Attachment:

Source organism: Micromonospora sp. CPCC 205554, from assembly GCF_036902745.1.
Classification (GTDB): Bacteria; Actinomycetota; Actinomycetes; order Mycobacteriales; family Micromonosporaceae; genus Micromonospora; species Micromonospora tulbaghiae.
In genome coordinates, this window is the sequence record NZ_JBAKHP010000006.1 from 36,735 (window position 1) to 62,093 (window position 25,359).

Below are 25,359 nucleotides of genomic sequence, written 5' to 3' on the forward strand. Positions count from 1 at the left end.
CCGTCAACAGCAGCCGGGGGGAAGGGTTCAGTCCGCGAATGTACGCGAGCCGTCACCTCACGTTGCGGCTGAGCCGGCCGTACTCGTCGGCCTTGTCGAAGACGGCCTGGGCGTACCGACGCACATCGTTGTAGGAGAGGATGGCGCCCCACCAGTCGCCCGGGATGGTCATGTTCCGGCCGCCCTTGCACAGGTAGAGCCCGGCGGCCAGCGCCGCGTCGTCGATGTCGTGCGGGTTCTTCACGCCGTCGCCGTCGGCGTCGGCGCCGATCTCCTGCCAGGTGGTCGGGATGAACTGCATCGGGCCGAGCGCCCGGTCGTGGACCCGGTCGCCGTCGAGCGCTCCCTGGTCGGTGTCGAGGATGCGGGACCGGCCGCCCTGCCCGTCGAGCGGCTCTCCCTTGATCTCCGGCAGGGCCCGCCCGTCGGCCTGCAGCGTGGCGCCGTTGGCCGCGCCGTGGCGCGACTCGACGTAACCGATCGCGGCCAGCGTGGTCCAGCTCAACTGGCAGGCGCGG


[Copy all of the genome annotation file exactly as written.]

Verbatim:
Source organism: Micromonospora sp. CPCC 205554, from assembly GCF_036902745.1.
Classification (GTDB): Bacteria; Actinomycetota; Actinomycetes; order Mycobacteriales; family Micromonosporaceae; genus Micromonospora; species Micromonospora tulbaghiae.
In genome coordinates, this window is the sequence record NZ_JBAKHP010000006.1 from 36,735 (window position 1) to 62,093 (window position 25,359).

Below are 25,359 nucleotides of genomic sequence, written 5' to 3' on the forward strand. Positions count from 1 at the left end.
CCGTCAACAGCAGCCGGGGGGAAGGGTTCAGTCCGCGAATGTACGCGAGCCGTCACCTCACGTTGCGGCTGAGCCGGCCGTACTCGTCGGCCTTGTCGAAGACGGCCTGGGCGTACCGACGCACATCGTTGTAGGAGAGGATGGCGCCCCACCAGTCGCCCGGGATGGTCATGTTCCGGCCGCCCTTGCACAGGTAGAGCCCGGCGGCCAGCGCCGCGTCGTCGATGTCGTGCGGGTTCTTCACGCCGTCGCCGTCGGCGTCGGCGCCGATCTCCTGCCAGGTGGTCGGGATGAACTGCATCGGGCCGAGCGCCCGGTCGTGGACCCGGTCGCCGTCGAGCGCTCCCTGGTCGGTGTCGAGGATGCGGGACCGGCCGCCCTGCCCGTCGAGCGGCTCTCCCTTGATCTCCGGCAGGGCCCGCCCGTCGGCCTGCAGCGTGGCGCCGTTGGCCGCGCCGTGGCGCGACTCGACGTAACCGATCGCGGCCAGCGTGGTCCAGCTCAACTGGCAGGCGCGG